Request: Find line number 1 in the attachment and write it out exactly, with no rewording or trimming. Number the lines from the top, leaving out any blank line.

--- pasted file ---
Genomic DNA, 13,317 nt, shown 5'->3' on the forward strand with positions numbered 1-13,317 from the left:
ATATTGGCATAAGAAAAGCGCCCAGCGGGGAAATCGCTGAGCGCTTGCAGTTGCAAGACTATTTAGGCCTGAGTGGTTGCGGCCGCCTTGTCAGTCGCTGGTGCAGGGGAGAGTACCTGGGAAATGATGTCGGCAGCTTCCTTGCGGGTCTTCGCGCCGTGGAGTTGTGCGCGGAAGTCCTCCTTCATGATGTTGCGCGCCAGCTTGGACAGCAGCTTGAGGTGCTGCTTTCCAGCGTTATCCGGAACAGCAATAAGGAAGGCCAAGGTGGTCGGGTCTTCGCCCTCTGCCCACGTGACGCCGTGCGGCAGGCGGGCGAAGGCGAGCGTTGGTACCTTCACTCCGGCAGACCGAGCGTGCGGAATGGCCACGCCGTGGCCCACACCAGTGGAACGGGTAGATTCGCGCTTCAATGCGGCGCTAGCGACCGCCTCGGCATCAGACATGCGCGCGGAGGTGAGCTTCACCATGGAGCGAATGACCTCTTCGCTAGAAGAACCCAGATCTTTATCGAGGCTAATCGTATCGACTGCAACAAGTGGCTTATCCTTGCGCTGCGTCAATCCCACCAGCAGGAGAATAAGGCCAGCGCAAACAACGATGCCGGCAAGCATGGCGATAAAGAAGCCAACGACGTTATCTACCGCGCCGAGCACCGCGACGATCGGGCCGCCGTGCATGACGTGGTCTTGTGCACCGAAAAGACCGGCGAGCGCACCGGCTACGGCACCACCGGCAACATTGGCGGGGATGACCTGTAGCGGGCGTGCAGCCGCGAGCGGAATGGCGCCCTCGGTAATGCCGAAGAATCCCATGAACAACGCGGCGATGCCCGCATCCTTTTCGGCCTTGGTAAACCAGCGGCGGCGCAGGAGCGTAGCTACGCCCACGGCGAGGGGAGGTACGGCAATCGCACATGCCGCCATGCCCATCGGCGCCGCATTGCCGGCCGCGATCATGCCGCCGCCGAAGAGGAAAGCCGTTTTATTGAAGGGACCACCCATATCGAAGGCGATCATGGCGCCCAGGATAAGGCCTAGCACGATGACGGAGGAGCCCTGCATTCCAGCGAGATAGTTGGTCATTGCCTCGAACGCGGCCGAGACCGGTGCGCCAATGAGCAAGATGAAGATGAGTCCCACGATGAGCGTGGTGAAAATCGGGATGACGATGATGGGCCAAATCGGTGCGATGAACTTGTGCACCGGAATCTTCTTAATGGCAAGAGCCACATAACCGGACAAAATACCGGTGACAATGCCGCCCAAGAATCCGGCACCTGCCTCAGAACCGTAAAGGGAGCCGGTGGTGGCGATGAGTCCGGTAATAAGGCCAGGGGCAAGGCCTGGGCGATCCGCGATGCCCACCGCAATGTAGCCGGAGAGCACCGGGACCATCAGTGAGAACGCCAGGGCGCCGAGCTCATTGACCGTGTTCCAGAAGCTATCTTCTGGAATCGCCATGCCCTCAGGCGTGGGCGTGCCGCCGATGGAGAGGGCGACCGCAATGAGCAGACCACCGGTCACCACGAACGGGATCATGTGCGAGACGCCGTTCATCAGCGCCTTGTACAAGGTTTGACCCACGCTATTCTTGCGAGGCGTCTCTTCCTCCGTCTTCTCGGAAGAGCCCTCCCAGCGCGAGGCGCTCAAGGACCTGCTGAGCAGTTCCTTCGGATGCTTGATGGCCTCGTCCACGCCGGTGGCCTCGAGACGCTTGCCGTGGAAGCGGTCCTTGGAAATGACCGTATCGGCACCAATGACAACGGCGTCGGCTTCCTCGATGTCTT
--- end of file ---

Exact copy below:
Genomic DNA, 13,317 nt, shown 5'->3' on the forward strand with positions numbered 1-13,317 from the left: